The hardware used to build the different modular robots was based on the work of Juan Gonzalez-Gomez (Obijuan), specifically the Skymega board for controlling the hobby servos and the REPY-1 modules to compose the modular robot body.
The SkymegaSMD board introduces the following improvements:
- The board is populated with surface-mount compoments (SMD) instead of through-hole components (THD). Using SMD components reduces the amount of PCB surface required by each component. This has allowed us to design a cleaner component layout, add extra components and route the board on the top layer, leaving the bottom layer entirely as a ground plane, reducing electrical noise and interferences.
- A linear, Low-Dropout (LDO) regulator was added to the circuit in order to have a stable 5V supply to the microcontroller. A stable supply is required, for example, if using the analog inputs to measure a voltage. In this case, if the supply is not constant, the measured values will not have a common reference and will vary even if the voltage measured is the same.
- The supply for the hobby servos has been split into two different power connectors. One of them supplies the LDO regulator that powers the microcontroller and 4 of the 8 servos that the board allows to use, whereas the other connector supplies the remaining 4 servos. The reason the supply has been split is because the hobby servos consume a high amount of current, and the inductive component generated by the DC motor introduces a large amount of noise in the power lines, that even resets the microcontroller when the 8 servos are connected to a single supply in the original Skymega board. To reduce the effect of the motors on the power supply of the microcontroller, a capacitor was added next to each servo connector, and the power for the servos is supplied directly from the connector, not passing through the LDO regulator, so the regulated line is as clean as possible.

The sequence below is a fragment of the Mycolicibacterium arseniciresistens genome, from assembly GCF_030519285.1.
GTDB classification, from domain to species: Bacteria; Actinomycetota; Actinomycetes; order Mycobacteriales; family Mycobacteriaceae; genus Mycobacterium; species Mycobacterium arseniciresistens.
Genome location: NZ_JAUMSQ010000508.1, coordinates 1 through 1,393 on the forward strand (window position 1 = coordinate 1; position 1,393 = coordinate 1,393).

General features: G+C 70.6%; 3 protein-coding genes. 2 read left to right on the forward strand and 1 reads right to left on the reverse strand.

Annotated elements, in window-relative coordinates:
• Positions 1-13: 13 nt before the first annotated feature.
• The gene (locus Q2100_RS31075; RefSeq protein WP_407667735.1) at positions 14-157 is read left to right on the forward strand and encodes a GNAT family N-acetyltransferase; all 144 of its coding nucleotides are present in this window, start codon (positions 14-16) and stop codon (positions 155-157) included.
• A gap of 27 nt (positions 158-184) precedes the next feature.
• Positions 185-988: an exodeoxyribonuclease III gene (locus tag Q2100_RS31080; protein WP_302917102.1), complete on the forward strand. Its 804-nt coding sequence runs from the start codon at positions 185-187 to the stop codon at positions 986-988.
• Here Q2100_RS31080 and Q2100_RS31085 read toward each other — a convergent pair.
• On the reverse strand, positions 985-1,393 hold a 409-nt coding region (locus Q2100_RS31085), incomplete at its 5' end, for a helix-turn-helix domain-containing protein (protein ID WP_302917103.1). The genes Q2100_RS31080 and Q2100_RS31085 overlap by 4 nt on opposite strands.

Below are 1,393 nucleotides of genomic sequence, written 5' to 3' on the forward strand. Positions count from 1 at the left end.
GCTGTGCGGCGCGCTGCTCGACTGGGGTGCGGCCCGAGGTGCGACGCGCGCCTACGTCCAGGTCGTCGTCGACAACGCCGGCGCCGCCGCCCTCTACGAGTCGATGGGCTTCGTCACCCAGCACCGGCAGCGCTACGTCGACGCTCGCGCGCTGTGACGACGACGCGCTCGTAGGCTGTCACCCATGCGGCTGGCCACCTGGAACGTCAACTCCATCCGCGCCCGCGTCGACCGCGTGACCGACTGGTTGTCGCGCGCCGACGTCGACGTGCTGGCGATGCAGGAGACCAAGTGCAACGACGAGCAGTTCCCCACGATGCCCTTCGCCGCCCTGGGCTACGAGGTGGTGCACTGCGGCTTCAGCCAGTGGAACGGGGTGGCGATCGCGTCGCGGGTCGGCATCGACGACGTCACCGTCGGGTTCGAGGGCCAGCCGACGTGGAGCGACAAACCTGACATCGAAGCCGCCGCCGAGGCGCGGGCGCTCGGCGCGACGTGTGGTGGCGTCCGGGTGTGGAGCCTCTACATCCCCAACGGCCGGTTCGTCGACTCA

- The expansion port has been split into several smaller headers, to reduce the space occupied by the connector. A extra header has been added on the botton of the board for the connection with a optional Bluetooth serial transceiver.
- Two LEDs for power indication on both supplies and two LEDs for serial port transmission signalling were added.
The boards were designed with KiCad and sent to be manufactured in SeeedStudio, a chinese manufacturer for very small batches of PCB prototypes. When they arrived, they were assembled by hand, and tested.
This module, based on the REPY-1 module, improves the original capabilities of the REPY-1 module, and adds the posibility of forming 2D modular robots, with the new connectors on both modular sides.
Apart from the side holes, the REPY-2.1 module is very similar to the REPY-2.0 module, and information for both versions of the module can be found here:
Download Thesis (and sources)
- The thesis and the LaTeX sources to compile it are available in the Hormodular repository.
- Direct link for the thesis PDF here.
- Direct link for the thesis defense slides here.
- Idea and technical support: Juan González Gómez (Obijuan)
- Thesis advisor: Avinash Ranganath